Page  194 ï~~194 THE MICHIGAN BOTANIST Vol. 40 P. pensylvanicum L., Pennsylvania knotweed. Rare weedy species. SNAKE (locally common). CHAMBERS (Ugent 1012). P. persicaria L., lady's-thumb. Occasional weedy species. CANA (uncommon). CHAMBERS (Ugent 1011). DETROIT (13861). WASHINGTON (13786). P. punctatum L., dotted smartweed. Uncommon, wetlands. SNAKE (common). CHAMBERS (13956). SUMMER (Tessene 34). P. ramosissimum Michx., bushy knotweed. Uncommon, dunes and shores. CHAMBERS (Ugent 1004). DETROIT (13864). WASHINGTON (Fewless & Moore 5947). P. scandens L., climbing false buckwheat. Rare. WASHINGTON (Threlfall s.n., UWGB). Rumex acetosella L., sheep sorrel. Common weed of sandy and gravelly old fields and dunes. GREEN (13253). CHAMBERS (Ugent 1013). PLUM (13337). WASHINGTON (13715). ROCK (13660). SUMMER (Long s.n., 27 July 1974, UWSP). *R. crispus L., curly dock. Fairly common weed. CHAMBERS (13766). HORSESHOE (rare). PLUM (13396). DETROIT (13440). WASHINGTON (Fuller 1514). HOG (occasional). ROCK (rare). GRAVELLY (Cranbrook Institute-Oakland University sight record). GULL (89-170). SUMMER (Tessene 44). *R. obtusifolius L., bitter dock. Uncommon weed. CANA (rare). WASHINGTON (13706). R. orbiculatus A. Gray, great water dock. Uncommon in swamps and marshes. DETROIT (13470). PLUM (rare). SUMMER (vernal woodland pond, rare). R. salicifolius Weinm. var. mexicanus (Meisn.) C.L. Hitchc., willow dock. This is Rumex triangulivalvis (Danser) Rech. Of Voss (1984). Known only from Gravelly Island (89-144, 90-617). PORTULACEAE (Purslane Family) Claytonia caroliniana Michx., Carolina spring-beauty. Locally common in rich upland hardwood forests. PLUM (12686). DETROIT (12665). WASHINGTON (12656). ROCK (12603). SUMMER (rare). LITTLE SUMMER (12955). *Portulaca oleracea L., purslane. Uncommon garden weed. WASHINGTON (13785). LITTLE GULL (89-168). SUMMER (Voss 12639). POTAMOGETONACEAE (Pondweed Family) *Potamogeton crispus L., curly pondweed. Occasional in Lake Michigan. WASHINGTON (Fewless 5573). ROCK (13671). SUMMER (Sec. 22, Tessene 175-177). P. gramineus L., grass-leaved pondweed. Uncommon aquatic. SUMMER (Freckmann 13182). P. illinoensis Morong, Illinois pondweed. Mackaysee Lake, Chambers Island (13978.5). P. natans L., common pondweed. Occasional aquatic of ponds and lakes. CHAMBERS (Lake Mackaysee, occasional). WASHINGTON (occasional). P. praelongus Wulfen, white-stemmed pondweed. Mackaysee Lake, Chambers Island (13978). Stuckenia filiformis (Pers.) Borner, thread-leaved pondweed. Occasional aquatic. WASHINGTON (Fewless 5572). SUMMER (Freckmann 13181). PRIMULACEAE (Primrose Family) Lysimachia ciliata L., fringed loosestrife. Uncommon, wetlands. WASHINGTON (Threlfall s.n., UWGB). POVERTY (89-265). *L. nummularia L., moneywort. Rare weed. WASHINGTON (Threlfall s.n., UWGB). L. quadriflora Sims, narrow-leaved loosestrife. Occasional, wet alkaline marshes and rockshores. PLUM (14079). DETROIT (13863). WASHINGTON (Fiegenscaus Harbor, southeast coast rockshore, Jackson Harbor Ridges, Big Marsh, West Harbor; Fuller 1488). SUMMER (Tessene 90). L. terrestris (L.) Britton, Sterns & Poggenb., swamp candles. Uncommon, swamps. WASHINGTON (Fuller 1452). L. thyrsiflora L., swamp loosestrife. Fairly common, swamps and marshes. CANA (rare). CHAMBERS (Ugent 1204). PLUM (9 July 1905 collection, MIL). DETROIT (13482). WASHINGTON (13055). POVERTY (12820). SUMMER (Voss 13371). Primula mistassinica Michx., bird's-eye primrose. Fig. 54. SPECIAL CONCERN (WI). Bird's-eye primrose is one of the most characteristic species of Great Lakes alkaline rock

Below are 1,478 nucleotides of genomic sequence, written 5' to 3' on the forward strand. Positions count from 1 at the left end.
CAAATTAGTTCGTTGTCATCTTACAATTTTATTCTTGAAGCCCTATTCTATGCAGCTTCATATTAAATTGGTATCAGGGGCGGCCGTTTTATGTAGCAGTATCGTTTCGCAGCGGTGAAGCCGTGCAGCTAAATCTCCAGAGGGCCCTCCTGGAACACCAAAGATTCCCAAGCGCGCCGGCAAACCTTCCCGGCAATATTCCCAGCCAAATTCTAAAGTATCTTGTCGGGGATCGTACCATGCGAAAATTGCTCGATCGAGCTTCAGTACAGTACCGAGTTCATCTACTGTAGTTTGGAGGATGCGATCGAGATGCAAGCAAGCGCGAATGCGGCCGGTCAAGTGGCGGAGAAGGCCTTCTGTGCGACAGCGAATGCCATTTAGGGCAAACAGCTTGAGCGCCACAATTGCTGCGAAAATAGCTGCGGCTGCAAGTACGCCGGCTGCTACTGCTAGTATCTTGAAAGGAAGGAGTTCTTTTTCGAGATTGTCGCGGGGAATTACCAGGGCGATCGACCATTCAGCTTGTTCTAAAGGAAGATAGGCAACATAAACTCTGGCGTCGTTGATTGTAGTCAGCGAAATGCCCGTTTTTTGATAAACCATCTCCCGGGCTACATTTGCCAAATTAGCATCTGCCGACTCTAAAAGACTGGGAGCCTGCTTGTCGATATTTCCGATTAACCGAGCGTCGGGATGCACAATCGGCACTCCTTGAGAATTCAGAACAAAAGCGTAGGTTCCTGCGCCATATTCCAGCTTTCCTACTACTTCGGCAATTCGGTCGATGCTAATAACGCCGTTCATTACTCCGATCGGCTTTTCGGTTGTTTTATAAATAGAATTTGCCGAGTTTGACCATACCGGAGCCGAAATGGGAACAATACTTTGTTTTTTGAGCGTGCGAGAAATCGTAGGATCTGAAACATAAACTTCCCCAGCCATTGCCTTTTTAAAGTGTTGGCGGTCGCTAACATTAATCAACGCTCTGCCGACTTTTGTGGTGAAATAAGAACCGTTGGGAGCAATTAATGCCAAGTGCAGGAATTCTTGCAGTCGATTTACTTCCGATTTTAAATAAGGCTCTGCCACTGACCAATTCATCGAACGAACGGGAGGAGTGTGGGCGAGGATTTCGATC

Page  195 ï~~2001 THE MICHIGAN BOTANIST 195 2001 THE MICHIGAN BOTANIST 195 FIGURE 54. Members of the Botanical Club of Wisconsin admiring a "fairy ring" of bird's-eye primrose (Primula mistassinica) growing in a mown lawn at Jackson Harbor Ridges, Washington Island, Wisconsin. Note Theodore S. Cochrane (at rear in wide-brimmed hat) and Robert W. Freckmann (in white coat with camera below and to the right of Ted), two important Grand Traverse Islands collectors, 15 May 1999. shore, forested ridge and swale, and alvar communities. It was locally common on Detroit (south end, 12660, Alverson 1258, WIS) and Washington (southeast coast and Jackson Harbor Ridges, Goess1 3991) Islands in Wisconsin, and on Poverty (89-286) and Summer Islands (Voss 13371) in Michigan. It is also reported from St. Martin Island, Michigan by Fuller (1927), and there were a few plants on Cana Island in 1998. Trientalis borealis Raf., starflower. Common, woods. CHAMBERS (Ugent 1205). PLUM (occasional). DETROIT (13540). WASHINGTON (Fuller 1422). ROCK (Cochrane 5183). ST. MARTIN (89-074). GULL (Cranbrook Institute-Oakland University sight record). POVERTY (common). SUMMER (Voss 12650). LITTLE SUMMER (abundant). PYROLACEAE (Shinleaf Family) Chimaphila umbellata (L.) W.P.C. Barton susbp. cisatlantica (S.F. Blake) Hult6n, pipsissewa. Uncommon, mostly in dryish coniferous woods. WASHINGTON (Fuller 1490). ROCK (12632). ST. MARTIN (90-513). Moneses uniflora (L.) A. Gray, one-flowered wood-nymph. Uncommon in cool coniferous woods. POVERTY (90-204). SUMMER (Tessene 107). Orthilia secunda (L.) House, one-sided shinleaf. Uncommon in coniferous woods, including cedar swamps. CHAMBERS (13731). WASHINGTON (Fuller 1424). ST. MARTIN (89 -079). POVERTY (89-215). SUMMER (12856). Pyrola asarifolia Michx., pink shinleaf. Uncommon, mostly in cool coniferous woods. PLUM (9 July 1905 collection, MIL). WASHINGTON (13074). SUMMER (12889). P. chlorantha Sw., green-flowered wintergreen. Uncommon, coniferous woods, often in cedar-fir thickets. CHAMBERS (uncommon, pine forest on north bay). SPIDER (1905 collection, MIL). WASHINGTON (13616). POVERTY (Cranbrook Institute-Oakland University sight record). SUMMER (Tessene 168).